In honor of Father’s Day
I always pause to admire the twin neoclassical facades on the north side of Logan Circle — The Free Library and Family Court. On any given weekday, the two buildings are a bustle of people coming and going, and I think to myself, “Maybe if people spent more time in the former, they’d spend less in the latter.”
In spite of the availability of free education, many young people still find it hard to be productive and easy to be reproductive. And all of this is nothing new. When Sonora Smart Dodd of Spokane, Washington, started Father’s Day in 1910, it was because she was upset by widespread mocking of fathers in popular culture as lazy, sleazy and drunk (Oh my!).
At first, Father’s Day was met with laughter. The holiday was gathering attention, but for the wrong reasons. It became the target of much satire, parody and derision. In fact, the day did not even become a permanent national holiday until President Richard (“Tricky Dick”) Nixon signed it into law in 1972.
Some would say that fathers could once again use an image boost, thanks to the antics of the likes of Tiger Woods, Jon Gosselin, John Edwards, (former New York Governor) Elliot Spitzer, (South Carolina Governor) Mark Sanford and the seemingly endless supply of virile idiots who regularly display their considerable stupidity on TV shows like Maury Povich and Jerry Springer.
And the stereotypical irresponsible father is not just an American phenomenon. Just watch any news story about poor people coming together to improve the quality of life in some little town or village almost anywhere in the world. They’re all women. Where are the men? Watching football? Out testing a new gun? Hello?
In the U.S. in 1960 there were 10 million fatherless homes. By 2003, this figure had climbed to 25 million. This has led to the situation where one in three families is fatherless, and over a half-million American children are languishing in foster care, prompting President Obama to state on Father’s Day, 2008, “Any fool can have a child.”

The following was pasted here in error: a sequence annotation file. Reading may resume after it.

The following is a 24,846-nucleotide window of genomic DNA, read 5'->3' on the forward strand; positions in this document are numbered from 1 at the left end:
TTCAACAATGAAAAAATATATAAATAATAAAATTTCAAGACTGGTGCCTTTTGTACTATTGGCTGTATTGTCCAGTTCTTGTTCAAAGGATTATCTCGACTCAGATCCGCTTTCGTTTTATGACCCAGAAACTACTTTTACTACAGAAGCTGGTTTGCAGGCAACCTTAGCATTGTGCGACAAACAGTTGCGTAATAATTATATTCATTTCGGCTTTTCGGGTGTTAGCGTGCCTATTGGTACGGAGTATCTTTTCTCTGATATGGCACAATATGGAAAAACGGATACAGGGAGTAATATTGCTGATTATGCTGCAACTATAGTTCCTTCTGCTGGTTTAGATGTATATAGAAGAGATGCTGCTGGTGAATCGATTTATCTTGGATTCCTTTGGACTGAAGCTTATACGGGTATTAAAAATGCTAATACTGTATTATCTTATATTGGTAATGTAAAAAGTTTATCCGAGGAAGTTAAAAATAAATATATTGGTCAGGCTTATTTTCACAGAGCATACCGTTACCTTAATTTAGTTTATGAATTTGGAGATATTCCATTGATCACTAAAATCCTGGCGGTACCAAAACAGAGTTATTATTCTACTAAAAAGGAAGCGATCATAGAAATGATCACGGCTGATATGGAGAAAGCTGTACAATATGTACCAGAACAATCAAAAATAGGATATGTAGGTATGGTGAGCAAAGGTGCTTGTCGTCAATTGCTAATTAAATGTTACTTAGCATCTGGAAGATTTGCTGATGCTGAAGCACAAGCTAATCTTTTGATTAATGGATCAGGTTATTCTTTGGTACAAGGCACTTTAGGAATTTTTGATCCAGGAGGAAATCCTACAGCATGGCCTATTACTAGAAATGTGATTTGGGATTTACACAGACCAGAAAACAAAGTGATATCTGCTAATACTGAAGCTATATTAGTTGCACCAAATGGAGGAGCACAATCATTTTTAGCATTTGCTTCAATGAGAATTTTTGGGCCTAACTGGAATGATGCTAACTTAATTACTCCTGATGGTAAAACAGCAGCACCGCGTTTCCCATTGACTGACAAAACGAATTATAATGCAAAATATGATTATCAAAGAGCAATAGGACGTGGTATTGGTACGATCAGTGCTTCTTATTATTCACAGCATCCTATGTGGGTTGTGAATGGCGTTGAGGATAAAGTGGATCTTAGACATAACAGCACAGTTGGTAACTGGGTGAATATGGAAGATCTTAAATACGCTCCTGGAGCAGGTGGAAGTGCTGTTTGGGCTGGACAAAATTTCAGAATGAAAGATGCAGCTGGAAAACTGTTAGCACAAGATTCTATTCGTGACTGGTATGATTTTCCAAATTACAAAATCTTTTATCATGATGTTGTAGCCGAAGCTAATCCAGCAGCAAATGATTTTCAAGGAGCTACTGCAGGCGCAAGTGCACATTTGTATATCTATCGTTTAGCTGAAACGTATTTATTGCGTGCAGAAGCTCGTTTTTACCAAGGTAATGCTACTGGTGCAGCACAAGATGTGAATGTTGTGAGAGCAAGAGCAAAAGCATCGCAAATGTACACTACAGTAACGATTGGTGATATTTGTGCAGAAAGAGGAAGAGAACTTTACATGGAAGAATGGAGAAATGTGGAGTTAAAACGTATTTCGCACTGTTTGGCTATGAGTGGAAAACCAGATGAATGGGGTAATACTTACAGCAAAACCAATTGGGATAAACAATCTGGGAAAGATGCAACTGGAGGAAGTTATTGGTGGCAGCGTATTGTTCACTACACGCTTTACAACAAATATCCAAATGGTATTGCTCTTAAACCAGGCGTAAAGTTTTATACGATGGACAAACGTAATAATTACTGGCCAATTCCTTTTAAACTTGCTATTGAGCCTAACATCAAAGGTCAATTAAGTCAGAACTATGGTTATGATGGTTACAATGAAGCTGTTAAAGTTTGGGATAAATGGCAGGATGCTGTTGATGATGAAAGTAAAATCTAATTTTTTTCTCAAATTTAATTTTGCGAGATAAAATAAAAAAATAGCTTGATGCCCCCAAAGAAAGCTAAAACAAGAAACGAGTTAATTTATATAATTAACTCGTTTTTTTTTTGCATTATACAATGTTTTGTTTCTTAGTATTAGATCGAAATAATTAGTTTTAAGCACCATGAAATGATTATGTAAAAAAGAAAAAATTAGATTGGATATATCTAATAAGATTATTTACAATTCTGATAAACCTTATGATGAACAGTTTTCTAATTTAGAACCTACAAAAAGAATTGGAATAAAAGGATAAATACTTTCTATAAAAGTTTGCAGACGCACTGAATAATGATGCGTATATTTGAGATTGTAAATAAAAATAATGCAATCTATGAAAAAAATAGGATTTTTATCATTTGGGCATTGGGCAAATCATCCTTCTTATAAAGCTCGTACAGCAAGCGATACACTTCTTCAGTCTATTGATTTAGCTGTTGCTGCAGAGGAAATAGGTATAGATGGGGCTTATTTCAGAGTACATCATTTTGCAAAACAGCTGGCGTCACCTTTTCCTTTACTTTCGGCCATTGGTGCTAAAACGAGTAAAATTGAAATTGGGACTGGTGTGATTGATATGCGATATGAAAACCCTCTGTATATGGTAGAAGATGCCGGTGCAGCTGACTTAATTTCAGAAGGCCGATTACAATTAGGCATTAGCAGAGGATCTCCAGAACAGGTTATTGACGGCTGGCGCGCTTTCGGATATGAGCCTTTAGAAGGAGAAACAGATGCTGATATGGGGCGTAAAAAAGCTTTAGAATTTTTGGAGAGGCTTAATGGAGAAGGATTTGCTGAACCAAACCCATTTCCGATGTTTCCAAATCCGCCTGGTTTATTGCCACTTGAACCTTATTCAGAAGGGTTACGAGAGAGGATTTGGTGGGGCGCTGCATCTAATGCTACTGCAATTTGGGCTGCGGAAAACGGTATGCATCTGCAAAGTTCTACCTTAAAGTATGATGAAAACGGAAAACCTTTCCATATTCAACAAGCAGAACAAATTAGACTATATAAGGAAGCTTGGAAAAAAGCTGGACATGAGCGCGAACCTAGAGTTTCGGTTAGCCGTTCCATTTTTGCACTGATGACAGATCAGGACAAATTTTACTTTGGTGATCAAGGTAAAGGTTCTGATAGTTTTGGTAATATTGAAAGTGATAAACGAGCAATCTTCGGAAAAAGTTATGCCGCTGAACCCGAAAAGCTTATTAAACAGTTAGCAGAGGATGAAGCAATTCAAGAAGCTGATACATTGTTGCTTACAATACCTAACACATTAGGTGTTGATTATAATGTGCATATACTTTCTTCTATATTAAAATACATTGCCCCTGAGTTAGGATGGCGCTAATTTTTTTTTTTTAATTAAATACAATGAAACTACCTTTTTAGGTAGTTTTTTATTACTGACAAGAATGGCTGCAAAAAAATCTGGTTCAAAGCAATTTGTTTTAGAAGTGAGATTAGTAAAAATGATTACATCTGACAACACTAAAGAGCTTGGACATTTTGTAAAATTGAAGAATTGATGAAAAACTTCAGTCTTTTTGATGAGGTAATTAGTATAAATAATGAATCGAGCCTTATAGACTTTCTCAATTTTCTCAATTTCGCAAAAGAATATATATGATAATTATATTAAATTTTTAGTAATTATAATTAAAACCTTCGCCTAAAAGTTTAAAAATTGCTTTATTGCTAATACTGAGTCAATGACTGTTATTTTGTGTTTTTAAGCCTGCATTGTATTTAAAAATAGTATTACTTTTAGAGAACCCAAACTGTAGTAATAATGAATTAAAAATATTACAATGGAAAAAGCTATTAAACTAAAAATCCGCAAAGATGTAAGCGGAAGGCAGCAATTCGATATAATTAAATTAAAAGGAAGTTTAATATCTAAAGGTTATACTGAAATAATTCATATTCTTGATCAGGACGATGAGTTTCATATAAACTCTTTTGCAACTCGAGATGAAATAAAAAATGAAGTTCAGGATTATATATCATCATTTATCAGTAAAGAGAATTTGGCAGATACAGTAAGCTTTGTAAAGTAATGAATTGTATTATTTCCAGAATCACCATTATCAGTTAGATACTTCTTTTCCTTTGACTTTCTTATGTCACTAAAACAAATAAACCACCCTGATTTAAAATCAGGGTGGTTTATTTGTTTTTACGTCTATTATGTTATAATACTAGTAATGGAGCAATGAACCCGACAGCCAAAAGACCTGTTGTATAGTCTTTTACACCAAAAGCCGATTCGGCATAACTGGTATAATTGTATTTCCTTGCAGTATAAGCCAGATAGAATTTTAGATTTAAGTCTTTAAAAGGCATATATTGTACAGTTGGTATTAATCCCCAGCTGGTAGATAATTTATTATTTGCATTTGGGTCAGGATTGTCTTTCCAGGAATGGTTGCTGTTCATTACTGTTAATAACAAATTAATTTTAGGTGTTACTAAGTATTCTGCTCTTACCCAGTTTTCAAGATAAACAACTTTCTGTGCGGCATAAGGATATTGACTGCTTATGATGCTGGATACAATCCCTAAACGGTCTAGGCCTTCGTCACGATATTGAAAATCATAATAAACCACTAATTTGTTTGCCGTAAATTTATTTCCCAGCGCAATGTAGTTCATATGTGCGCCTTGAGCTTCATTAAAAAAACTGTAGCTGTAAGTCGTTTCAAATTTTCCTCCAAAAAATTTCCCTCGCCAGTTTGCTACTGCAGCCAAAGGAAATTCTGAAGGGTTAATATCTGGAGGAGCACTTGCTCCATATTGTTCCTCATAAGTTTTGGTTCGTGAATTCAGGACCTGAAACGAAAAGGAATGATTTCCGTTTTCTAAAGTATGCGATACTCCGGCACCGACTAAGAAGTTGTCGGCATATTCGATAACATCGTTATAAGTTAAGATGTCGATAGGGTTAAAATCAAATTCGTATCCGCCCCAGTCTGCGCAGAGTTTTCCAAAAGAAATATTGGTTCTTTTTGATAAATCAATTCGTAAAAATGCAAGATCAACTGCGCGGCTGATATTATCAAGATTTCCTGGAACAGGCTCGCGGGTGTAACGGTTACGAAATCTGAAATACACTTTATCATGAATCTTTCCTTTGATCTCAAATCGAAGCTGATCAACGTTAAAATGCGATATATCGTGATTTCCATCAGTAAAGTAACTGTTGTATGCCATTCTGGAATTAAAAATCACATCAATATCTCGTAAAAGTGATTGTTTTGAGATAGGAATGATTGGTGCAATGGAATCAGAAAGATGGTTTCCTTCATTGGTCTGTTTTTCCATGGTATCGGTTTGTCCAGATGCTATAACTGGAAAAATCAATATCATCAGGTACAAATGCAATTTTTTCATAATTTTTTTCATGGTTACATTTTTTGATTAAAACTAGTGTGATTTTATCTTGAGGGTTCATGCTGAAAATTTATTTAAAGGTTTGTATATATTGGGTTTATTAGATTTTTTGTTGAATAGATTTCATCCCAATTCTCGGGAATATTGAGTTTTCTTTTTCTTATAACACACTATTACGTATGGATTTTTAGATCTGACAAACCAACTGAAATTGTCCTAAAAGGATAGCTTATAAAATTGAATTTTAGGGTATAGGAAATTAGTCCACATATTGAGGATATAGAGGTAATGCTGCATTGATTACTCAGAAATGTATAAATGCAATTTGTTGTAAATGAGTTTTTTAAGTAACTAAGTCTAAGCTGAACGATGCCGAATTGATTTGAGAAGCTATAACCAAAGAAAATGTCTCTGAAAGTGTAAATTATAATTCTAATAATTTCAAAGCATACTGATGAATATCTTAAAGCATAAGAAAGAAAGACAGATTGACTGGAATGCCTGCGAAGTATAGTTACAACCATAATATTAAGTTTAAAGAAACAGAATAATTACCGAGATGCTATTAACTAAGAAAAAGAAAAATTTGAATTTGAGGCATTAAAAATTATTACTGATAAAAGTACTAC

Oh well, at least Father’s Day is good for the economy. The Associated Men’s Wear Retailers proclaimed in 1980 that they had achieved their goal: the one-day event had become a three-week commercial event, a “second Christmas.” Without the coordinated efforts of the Council and other retailers supporting it, the holiday might well have disappeared.
A quick perusal of Father’s Day gift items online reads like a catalogue of the seven deadly sins: alcohol, tobacco, firearms, meat, leather, Viagra ... and cufflinks. Some offerings, like the ”beer-holster,” combine two categories in one.
I came up with a few ideas of my own for Father’s Day card captions: “Have You Seen This Man?” “Who’s My Daddy?” “This Card is Good for One Free Vasectomy,” and “Please call Maury at 1-800-DNA-TEST.”
Of course, I would never be so crude as to propose requiring a “license” to have children. That would be utterly un-American. I would support, however, an annual “mating season,” running from, say, July 1 through August 30, during which all U.S. males wishing to reproduce would be required to swim upstream (like the salmon) via inland waterways to Canada to find mates.
The benefits are obvious: the strong (and buoyant) would survive and reproduce; Canada would get a much-needed population boost, and the U.S. could at least partially offset the number of illegal aliens pouring in across our southern border.
I call this the “Harris Plan.” I expect it to be implemented soon. You don’t have to thank me now, I’ll take my reward in Heaven. But if you insist, a beer-holster would be nice.